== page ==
Overlooked LB: History in the sidewalks

We finally named it! The photo series formerly known as “a project we launched recently” is now called Overlooked LB, where we ask you to slow down and notice the overlooked details of your neighborhood or just about any place in town you find lovely or fascinating or both. Whether those end up being plants or people or, in this case, contractor stamps, that’s up to you. Depending how many submissions we receive, we’ll share the most compelling ones with you right here on the Hi-lo about once a week.

This week’s post is not from a specific walk, but from several walks by mortician Suzi Loomis over the past two years, the ones she’d take “as a single mother trying to make ends meet,” when “there wasn’t much money left over for fun.”

Walking, to her, was certainly fun.

A local history buff who briefly led tours of Downtown’s historic buildings with Long Beach Heritage, a nonprofit dedicated to preserving and appreciating historic architecture, Loomis moved to Belmont Heights in 2017. It’s no wonder that contractor stamps, those markings in the sidewalk denoting a tidbit of local history, caught her attention, particularly the ones featuring the date the concrete was laid.

“I’m sure the sight of someone cruising the sidewalks stopping abruptly to seemingly snap a pic of their feet was interesting to anyone who happened to notice,” Loomis said.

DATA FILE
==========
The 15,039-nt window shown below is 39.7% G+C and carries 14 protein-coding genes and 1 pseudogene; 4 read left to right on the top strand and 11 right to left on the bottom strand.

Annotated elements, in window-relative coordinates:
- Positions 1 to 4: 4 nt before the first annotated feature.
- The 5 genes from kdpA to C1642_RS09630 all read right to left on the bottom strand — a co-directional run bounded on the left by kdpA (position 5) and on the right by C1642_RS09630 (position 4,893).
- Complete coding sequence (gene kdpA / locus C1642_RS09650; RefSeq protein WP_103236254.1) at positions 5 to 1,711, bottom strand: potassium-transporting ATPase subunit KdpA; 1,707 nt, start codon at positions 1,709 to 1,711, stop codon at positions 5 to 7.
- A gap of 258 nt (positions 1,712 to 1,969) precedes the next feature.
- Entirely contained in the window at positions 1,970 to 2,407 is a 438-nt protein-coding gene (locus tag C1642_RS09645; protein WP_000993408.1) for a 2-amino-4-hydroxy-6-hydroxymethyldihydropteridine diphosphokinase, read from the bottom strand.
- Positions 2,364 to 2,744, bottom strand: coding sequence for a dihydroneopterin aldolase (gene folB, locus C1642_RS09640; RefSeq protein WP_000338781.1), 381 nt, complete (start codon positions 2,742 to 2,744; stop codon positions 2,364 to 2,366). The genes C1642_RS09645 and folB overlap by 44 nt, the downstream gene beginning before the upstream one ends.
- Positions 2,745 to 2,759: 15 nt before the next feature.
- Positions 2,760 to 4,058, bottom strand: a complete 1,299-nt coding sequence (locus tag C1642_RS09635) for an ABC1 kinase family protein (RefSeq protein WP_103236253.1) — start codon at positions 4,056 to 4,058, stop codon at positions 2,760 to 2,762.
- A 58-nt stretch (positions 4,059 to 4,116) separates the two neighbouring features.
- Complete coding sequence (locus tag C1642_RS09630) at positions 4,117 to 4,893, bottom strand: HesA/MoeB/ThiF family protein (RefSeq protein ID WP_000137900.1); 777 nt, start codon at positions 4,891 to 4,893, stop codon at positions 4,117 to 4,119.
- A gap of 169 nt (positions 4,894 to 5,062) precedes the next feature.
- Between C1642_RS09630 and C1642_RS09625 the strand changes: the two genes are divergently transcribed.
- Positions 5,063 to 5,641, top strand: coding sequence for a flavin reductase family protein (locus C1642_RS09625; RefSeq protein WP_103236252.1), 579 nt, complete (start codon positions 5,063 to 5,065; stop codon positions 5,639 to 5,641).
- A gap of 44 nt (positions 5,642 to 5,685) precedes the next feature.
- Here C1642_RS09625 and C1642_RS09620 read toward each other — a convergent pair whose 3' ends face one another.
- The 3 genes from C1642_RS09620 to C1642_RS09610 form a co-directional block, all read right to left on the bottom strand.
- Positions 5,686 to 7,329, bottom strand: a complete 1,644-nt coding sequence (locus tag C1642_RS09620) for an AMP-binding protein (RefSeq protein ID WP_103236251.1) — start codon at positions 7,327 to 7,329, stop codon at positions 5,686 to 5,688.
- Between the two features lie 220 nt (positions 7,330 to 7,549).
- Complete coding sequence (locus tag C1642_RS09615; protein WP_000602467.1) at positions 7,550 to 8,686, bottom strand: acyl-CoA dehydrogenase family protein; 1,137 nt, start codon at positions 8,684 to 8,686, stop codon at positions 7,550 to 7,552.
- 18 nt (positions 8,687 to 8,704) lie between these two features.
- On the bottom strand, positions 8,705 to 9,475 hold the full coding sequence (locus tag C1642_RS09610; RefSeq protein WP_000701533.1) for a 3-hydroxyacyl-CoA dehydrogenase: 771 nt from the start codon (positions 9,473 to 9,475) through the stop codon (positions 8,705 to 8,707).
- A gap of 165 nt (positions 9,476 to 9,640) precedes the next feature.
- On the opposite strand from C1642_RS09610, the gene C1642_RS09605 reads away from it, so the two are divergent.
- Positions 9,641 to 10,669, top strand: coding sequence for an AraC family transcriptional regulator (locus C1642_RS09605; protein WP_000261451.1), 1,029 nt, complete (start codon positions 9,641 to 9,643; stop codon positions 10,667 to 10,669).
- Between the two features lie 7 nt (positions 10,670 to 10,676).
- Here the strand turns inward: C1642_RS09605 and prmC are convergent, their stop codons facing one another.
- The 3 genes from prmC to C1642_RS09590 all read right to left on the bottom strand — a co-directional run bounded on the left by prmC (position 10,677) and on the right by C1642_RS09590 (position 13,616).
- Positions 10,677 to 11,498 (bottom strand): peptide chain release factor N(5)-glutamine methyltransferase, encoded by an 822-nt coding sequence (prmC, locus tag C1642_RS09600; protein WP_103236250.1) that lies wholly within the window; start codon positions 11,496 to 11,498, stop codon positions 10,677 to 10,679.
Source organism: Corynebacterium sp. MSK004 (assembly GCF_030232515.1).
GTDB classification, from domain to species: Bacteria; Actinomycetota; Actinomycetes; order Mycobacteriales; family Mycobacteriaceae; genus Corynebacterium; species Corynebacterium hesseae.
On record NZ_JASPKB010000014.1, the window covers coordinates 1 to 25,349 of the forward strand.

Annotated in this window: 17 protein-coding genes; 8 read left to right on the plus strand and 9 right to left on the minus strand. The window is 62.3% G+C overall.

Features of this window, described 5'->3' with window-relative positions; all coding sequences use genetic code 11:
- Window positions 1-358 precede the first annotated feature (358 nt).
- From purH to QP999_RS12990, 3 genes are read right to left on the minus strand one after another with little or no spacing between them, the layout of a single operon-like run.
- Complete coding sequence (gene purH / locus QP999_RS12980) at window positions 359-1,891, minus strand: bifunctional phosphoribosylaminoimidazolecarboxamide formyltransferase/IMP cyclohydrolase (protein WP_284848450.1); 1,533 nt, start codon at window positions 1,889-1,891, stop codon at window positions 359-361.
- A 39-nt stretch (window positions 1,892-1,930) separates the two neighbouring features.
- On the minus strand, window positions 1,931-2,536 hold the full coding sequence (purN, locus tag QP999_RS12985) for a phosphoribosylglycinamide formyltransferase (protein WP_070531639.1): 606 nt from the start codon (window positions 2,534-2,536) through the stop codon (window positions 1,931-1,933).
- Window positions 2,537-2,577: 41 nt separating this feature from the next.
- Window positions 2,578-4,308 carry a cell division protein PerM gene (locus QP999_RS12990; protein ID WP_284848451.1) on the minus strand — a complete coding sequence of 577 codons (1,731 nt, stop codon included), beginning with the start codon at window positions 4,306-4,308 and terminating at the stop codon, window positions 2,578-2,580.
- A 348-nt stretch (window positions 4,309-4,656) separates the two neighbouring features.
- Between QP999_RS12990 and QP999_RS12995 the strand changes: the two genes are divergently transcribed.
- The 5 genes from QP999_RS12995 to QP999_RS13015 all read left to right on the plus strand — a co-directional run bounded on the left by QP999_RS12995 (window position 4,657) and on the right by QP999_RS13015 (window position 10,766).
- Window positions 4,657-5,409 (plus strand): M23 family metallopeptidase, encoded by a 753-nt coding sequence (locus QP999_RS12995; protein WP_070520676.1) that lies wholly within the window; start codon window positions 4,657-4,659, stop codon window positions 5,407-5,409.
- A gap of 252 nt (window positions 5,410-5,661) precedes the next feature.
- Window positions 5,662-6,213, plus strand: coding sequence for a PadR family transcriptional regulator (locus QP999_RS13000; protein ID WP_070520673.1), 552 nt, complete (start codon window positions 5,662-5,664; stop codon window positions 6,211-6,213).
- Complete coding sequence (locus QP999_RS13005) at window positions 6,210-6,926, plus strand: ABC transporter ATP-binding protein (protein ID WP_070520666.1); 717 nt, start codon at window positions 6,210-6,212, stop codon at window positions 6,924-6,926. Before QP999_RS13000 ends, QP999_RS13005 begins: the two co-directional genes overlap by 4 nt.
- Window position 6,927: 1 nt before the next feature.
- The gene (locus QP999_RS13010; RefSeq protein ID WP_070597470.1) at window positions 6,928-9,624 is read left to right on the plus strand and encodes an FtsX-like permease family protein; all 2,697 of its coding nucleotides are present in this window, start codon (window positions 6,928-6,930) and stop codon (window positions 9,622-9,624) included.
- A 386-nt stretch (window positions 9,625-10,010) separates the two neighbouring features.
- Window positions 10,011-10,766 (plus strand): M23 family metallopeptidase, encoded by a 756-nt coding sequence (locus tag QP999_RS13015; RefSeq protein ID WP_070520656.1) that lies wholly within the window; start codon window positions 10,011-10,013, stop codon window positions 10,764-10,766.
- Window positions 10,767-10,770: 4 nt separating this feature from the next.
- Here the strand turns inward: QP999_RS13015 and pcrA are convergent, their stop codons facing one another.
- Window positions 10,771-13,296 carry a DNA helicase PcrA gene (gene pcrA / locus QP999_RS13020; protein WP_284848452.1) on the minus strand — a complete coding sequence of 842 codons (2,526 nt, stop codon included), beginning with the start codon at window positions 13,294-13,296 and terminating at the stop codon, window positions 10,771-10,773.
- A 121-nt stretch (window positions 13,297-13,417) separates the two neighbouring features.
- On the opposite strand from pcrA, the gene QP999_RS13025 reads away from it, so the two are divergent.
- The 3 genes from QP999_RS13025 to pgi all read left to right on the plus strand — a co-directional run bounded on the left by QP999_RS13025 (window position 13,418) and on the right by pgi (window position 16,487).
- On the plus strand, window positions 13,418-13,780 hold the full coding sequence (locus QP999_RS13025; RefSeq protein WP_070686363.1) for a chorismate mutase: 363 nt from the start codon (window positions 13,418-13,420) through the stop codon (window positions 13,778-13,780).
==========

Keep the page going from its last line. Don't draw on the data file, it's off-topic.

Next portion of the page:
Two years later, Loomis’ walks have become “marathon power walks and the occasional run,” but she still keeps a lookout for stamps. They lend a subtle insight to the history of the neighborhoods surrounding Belmont Heights, she said.

Instagram: @mortygal

To submit your own Long Beach-based photo adventure, email [email protected] 5 – 10 photos with captions, your name and general location, a 100- to 200-word description of your walk/ride/adventure through town and any social media platforms you’d like mentioned.

Stamp on Ocean Boulevard and Coronado Avenue. Photo by Suzi Loomis.

Stamp on Theresa Street in Belmont Heights. Photo by Suzi Loomis.

Stamp on Colorado Street between Ximeno and Quincy avenues.

Stamp on Bennett Avenue and Seventh Street.

Stamp in Artcraft Manor neighborhood. Photo by Suzi Loomis.

Stamp on Sixth Street and Grand Avenue, which has since been covered when the roundabout was installed. Photo by Suzi Loomis.

Stamp on Third Street and Termino Avenue. Photo by Suzi Loomis.

 

 

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Asia Morris has been with the Long Beach Post for five years, specializing in coverage of the arts. Her parents gave her the name because they wanted her to be a world traveler and they got their wish. She has obliged by pursuing art, journalism and a second career as a competitive cyclist.
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